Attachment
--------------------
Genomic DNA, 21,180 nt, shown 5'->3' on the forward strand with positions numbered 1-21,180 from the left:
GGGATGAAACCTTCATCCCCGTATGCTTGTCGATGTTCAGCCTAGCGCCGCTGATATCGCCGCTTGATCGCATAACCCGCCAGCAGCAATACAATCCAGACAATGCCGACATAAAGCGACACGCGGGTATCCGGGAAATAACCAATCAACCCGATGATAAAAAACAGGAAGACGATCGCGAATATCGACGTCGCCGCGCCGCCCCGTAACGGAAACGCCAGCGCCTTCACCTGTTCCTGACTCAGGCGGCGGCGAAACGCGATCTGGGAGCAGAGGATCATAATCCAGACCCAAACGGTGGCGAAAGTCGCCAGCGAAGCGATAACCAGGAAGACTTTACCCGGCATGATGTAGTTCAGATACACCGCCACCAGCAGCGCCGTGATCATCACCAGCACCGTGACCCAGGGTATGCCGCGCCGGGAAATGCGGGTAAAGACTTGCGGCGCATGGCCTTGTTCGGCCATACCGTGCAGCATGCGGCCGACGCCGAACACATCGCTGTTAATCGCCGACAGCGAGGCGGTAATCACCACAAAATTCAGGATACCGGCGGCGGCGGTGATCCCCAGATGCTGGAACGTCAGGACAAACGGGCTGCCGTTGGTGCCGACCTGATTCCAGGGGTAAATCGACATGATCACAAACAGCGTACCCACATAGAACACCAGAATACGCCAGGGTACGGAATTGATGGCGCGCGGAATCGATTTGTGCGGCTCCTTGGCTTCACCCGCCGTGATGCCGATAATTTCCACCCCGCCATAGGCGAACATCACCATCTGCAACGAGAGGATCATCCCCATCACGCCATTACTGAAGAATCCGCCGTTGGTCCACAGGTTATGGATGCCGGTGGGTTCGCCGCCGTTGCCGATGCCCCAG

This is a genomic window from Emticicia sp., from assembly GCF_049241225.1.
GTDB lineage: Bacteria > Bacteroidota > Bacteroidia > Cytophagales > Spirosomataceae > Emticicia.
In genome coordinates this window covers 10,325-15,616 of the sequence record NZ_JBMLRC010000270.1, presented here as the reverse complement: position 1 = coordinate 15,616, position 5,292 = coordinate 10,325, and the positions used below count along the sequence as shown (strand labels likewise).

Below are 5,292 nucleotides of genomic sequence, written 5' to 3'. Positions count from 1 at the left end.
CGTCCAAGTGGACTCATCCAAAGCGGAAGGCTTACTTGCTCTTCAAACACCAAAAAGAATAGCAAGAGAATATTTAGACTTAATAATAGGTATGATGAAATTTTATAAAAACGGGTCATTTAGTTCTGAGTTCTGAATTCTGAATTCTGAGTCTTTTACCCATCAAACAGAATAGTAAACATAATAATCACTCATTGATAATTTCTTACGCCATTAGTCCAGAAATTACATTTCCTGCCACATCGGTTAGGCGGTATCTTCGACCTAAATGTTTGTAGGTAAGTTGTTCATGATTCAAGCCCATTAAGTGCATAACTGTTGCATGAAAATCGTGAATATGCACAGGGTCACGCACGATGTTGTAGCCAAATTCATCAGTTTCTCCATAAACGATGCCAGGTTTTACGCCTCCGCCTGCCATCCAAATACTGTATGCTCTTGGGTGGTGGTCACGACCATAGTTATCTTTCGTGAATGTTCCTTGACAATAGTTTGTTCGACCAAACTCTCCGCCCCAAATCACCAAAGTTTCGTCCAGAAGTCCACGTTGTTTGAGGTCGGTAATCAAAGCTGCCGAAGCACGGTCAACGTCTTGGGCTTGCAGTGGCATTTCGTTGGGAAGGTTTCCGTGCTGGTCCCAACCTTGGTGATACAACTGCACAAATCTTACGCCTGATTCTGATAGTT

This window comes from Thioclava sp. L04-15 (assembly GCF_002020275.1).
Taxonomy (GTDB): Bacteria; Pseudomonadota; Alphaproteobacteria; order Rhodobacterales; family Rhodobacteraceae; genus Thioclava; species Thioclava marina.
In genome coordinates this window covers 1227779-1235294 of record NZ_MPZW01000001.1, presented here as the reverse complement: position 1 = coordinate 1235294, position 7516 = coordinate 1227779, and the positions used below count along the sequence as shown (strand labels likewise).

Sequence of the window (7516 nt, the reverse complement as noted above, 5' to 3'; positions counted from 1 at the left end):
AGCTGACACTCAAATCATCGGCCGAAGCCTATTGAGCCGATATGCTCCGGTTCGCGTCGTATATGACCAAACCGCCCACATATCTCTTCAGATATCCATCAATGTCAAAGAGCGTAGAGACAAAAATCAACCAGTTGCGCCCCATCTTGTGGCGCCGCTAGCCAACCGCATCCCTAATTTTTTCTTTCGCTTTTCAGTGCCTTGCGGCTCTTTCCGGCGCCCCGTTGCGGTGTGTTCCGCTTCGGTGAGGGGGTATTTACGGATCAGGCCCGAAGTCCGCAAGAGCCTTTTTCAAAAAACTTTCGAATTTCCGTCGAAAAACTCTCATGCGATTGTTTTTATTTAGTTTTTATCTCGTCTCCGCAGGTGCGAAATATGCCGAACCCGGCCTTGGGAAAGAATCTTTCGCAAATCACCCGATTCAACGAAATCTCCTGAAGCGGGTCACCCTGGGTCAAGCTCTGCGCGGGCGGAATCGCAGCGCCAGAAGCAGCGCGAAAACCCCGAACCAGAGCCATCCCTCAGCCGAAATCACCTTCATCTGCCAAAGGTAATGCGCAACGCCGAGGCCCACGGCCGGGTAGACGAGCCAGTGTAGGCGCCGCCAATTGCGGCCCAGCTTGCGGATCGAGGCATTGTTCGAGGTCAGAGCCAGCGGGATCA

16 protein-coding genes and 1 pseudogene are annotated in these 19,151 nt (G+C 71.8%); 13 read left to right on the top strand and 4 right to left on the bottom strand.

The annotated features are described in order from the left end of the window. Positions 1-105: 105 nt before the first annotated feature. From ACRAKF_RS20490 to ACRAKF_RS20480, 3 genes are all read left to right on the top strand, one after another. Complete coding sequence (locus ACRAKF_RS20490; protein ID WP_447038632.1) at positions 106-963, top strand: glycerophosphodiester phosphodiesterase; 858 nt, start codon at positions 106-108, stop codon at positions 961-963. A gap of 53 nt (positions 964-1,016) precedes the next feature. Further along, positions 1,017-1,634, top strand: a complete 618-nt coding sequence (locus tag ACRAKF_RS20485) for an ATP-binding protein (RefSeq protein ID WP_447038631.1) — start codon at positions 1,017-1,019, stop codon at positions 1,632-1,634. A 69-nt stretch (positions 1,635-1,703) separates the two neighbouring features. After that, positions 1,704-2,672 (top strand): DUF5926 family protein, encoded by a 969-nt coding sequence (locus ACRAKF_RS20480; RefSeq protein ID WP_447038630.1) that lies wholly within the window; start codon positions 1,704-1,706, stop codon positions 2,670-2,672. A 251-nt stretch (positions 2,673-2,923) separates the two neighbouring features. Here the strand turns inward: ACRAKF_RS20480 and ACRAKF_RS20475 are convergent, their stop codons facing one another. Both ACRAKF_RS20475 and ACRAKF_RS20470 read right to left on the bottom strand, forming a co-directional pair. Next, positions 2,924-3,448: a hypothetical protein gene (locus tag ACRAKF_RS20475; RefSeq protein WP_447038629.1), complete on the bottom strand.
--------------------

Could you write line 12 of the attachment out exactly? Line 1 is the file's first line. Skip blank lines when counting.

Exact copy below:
AGCTGACACTCAAATCATCGGCCGAAGCCTATTGAGCCGATATGCTCCGGTTCGCGTCGTATATGACCAAACCGCCCACATATCTCTTCAGATATCCATCAATGTCAAAGAGCGTAGAGACAAAAATCAACCAGTTGCGCCCCATCTTGTGGCGCCGCTAGCCAACCGCATCCCTAATTTTTTCTTTCGCTTTTCAGTGCCTTGCGGCTCTTTCCGGCGCCCCGTTGCGGTGTGTTCCGCTTCGGTGAGGGGGTATTTACGGATCAGGCCCGAAGTCCGCAAGAGCCTTTTTCAAAAAACTTTCGAATTTCCGTCGAAAAACTCTCATGCGATTGTTTTTATTTAGTTTTTATCTCGTCTCCGCAGGTGCGAAATATGCCGAACCCGGCCTTGGGAAAGAATCTTTCGCAAATCACCCGATTCAACGAAATCTCCTGAAGCGGGTCACCCTGGGTCAAGCTCTGCGCGGGCGGAATCGCAGCGCCAGAAGCAGCGCGAAAACCCCGAACCAGAGCCATCCCTCAGCCGAAATCACCTTCATCTGCCAAAGGTAATGCGCAACGCCGAGGCCCACGGCCGGGTAGACGAGCCAGTGTAGGCGCCGCCAATTGCGGCCCAGCTTGCGGATCGAGGCATTGTTCGAGGTCAGAGCCAGCGGGATCA